No one stamped our passports when we entered Darfur, in western Sudan. There were no Chadian patrols at the border to stop our two-car convoy from crossing and, more importantly, no Sudanese troops on the other side to detain us. For many miles, there were simply no human beings at all, just desert, empty villages, and the occasional corpse of a camel or a sheep.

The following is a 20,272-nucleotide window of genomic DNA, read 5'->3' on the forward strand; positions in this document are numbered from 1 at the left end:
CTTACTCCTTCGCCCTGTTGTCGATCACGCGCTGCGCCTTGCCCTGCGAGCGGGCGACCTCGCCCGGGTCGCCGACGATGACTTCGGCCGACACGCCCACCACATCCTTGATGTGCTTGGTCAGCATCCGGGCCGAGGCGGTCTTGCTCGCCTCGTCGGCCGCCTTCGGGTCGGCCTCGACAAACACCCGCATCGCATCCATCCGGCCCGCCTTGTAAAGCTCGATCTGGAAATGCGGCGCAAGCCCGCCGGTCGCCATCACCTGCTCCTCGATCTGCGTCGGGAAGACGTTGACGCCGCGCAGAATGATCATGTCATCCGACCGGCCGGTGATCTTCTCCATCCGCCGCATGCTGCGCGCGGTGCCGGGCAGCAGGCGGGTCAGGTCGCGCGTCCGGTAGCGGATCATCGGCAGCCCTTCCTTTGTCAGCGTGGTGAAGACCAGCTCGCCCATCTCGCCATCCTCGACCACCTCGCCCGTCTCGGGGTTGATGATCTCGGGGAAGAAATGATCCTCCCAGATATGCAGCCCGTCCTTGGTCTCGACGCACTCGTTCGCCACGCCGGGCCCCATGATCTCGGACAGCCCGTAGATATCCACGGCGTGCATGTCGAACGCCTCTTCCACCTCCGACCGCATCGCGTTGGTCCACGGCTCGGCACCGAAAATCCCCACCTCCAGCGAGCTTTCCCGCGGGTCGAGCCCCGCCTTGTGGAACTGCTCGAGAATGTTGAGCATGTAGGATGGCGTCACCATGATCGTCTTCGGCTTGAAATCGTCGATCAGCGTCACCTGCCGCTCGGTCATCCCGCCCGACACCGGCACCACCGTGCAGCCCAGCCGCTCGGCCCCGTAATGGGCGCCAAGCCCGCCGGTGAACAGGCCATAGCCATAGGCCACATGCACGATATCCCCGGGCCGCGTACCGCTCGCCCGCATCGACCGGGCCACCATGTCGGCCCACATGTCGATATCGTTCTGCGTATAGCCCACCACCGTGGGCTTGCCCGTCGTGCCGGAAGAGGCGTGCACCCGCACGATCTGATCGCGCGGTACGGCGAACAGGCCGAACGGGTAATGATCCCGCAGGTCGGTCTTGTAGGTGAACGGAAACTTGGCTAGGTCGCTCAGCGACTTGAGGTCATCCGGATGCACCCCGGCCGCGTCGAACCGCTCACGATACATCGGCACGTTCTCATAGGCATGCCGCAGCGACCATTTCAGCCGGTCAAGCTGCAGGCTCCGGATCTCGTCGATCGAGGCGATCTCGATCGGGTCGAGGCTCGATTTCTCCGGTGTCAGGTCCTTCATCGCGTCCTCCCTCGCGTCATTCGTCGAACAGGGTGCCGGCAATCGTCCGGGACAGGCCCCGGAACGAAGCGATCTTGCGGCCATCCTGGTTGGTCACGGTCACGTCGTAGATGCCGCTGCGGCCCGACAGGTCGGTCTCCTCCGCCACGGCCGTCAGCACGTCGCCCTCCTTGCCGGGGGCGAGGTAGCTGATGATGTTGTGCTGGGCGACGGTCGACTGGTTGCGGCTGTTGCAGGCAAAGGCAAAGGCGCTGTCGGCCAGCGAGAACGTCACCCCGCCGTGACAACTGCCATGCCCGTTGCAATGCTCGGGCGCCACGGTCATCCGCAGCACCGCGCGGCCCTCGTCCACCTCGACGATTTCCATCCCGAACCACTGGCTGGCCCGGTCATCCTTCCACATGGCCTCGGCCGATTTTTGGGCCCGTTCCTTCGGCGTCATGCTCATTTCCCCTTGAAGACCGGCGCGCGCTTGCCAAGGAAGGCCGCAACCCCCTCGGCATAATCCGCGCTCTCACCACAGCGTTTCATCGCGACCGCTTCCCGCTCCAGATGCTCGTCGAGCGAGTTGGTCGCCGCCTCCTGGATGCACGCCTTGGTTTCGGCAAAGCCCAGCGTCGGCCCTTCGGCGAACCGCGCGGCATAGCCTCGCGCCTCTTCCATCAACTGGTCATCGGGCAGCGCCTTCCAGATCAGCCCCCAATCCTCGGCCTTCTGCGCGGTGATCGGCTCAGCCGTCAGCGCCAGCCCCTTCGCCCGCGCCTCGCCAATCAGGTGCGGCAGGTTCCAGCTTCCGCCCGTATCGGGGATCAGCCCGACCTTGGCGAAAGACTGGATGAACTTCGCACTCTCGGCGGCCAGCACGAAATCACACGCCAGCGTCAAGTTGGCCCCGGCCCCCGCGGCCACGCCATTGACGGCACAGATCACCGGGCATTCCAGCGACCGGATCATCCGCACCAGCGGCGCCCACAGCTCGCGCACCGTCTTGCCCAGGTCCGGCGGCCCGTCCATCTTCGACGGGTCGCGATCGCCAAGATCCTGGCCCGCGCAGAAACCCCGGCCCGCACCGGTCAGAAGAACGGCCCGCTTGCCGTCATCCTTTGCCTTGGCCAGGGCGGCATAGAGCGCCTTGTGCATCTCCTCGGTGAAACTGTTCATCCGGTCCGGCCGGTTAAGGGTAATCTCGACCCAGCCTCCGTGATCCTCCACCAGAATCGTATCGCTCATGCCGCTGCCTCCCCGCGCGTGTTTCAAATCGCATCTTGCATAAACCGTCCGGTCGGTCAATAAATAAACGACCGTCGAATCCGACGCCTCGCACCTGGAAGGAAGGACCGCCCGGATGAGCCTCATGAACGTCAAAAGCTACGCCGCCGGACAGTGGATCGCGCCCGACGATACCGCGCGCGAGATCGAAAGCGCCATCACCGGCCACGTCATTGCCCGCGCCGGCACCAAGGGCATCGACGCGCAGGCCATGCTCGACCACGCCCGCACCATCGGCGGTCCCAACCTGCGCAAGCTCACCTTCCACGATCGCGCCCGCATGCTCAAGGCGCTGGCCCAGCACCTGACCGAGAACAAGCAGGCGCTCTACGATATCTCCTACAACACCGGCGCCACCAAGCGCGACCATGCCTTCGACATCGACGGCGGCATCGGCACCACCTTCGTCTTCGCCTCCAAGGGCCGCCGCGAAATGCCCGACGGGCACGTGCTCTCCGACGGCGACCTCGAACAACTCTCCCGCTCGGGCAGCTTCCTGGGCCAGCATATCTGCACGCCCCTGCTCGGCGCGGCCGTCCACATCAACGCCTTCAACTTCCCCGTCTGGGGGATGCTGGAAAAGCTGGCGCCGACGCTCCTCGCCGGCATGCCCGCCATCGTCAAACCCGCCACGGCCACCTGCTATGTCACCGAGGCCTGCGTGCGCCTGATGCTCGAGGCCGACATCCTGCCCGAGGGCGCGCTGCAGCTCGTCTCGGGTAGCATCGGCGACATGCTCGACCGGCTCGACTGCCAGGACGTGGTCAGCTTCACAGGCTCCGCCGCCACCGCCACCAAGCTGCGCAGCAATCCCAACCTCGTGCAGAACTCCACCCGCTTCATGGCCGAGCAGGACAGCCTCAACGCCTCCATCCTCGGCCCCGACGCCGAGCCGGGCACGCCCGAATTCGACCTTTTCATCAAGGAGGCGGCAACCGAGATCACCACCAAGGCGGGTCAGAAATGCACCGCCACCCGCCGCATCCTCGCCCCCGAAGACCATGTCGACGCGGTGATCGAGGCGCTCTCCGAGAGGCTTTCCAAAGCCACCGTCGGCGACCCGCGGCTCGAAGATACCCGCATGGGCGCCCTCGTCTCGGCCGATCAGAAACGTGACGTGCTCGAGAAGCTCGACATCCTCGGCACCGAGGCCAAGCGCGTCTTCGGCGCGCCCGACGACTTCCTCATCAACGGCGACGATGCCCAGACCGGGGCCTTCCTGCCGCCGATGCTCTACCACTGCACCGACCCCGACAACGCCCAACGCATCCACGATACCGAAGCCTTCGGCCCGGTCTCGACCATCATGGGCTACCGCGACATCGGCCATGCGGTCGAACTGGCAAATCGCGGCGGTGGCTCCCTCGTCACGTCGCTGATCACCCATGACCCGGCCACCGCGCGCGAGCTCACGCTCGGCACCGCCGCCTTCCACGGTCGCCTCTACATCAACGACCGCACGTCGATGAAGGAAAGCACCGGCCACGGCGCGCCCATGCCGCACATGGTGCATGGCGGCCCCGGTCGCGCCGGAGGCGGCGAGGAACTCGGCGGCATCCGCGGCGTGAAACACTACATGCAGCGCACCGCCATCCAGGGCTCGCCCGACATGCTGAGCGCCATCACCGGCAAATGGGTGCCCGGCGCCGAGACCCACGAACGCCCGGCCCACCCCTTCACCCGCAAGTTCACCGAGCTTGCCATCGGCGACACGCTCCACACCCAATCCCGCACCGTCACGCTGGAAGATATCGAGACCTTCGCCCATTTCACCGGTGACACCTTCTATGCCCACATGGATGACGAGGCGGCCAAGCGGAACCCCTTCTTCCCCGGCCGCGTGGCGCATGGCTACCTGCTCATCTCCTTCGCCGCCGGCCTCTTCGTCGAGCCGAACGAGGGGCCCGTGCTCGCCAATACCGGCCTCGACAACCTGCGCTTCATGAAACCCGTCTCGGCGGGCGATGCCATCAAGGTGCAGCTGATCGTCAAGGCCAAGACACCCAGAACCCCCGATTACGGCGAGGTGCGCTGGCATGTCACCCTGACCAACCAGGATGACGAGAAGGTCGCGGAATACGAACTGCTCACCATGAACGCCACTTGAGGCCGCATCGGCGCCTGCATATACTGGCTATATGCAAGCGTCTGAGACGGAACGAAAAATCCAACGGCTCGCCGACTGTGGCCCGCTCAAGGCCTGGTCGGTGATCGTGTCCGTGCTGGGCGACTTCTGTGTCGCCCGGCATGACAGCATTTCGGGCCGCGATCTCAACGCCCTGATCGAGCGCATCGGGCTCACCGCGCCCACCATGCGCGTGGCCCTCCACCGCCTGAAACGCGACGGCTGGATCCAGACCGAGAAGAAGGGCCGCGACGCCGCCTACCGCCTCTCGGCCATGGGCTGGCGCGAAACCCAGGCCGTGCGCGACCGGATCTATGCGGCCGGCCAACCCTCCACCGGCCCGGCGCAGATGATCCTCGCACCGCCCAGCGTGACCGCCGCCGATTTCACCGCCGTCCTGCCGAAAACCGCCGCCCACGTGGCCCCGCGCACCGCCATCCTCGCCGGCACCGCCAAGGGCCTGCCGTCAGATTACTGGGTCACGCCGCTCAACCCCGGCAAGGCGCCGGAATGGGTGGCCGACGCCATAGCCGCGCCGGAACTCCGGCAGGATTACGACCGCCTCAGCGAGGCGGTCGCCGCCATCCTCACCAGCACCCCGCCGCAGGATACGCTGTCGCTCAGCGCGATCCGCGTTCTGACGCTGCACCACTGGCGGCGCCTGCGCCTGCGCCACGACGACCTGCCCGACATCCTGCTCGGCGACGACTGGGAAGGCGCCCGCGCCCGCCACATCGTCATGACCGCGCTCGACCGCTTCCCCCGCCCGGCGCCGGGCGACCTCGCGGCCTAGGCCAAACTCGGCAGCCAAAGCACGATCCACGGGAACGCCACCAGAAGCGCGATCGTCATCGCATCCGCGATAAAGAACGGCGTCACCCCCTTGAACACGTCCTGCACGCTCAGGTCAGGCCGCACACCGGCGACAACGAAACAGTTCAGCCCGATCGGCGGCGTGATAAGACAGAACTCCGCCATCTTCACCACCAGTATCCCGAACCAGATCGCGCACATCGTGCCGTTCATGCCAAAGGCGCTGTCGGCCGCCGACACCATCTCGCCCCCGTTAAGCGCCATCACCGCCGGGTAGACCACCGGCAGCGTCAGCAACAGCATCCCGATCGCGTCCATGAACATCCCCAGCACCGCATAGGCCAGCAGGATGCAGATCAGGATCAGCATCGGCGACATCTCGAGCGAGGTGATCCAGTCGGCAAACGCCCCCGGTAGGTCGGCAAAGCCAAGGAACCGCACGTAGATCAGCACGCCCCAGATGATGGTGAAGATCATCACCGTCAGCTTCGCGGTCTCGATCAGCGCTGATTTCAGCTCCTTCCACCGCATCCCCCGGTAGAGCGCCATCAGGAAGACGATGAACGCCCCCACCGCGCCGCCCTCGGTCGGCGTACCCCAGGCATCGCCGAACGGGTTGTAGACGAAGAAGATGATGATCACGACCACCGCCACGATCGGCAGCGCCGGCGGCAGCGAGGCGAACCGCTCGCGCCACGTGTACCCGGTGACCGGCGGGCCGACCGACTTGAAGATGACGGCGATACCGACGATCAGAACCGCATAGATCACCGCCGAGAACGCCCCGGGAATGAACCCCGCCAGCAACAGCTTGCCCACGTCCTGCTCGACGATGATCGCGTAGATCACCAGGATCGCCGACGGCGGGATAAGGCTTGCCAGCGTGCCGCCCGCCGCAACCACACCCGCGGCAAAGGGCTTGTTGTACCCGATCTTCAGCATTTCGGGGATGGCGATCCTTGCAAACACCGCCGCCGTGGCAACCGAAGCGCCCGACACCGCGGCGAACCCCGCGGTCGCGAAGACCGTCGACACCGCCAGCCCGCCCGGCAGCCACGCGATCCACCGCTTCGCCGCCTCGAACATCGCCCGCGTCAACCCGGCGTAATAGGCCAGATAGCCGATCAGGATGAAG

It was late July, and we had snuck into what the rebel groups that control the area like to call “liberated territory.” But the barren and depopulated landscape we saw before us suggested defeat rather than victory. It took a few hours of driving before we came upon people: a weary group, mostly women, with babies on their backs and random household goods on their heads, making the long trek toward Chad and safety.
Over the past year and a half, since the Sudanese government and allied militia began their scorched earth campaign against the black African population of Darfur, more than 1.5 million civilians have fled their villages.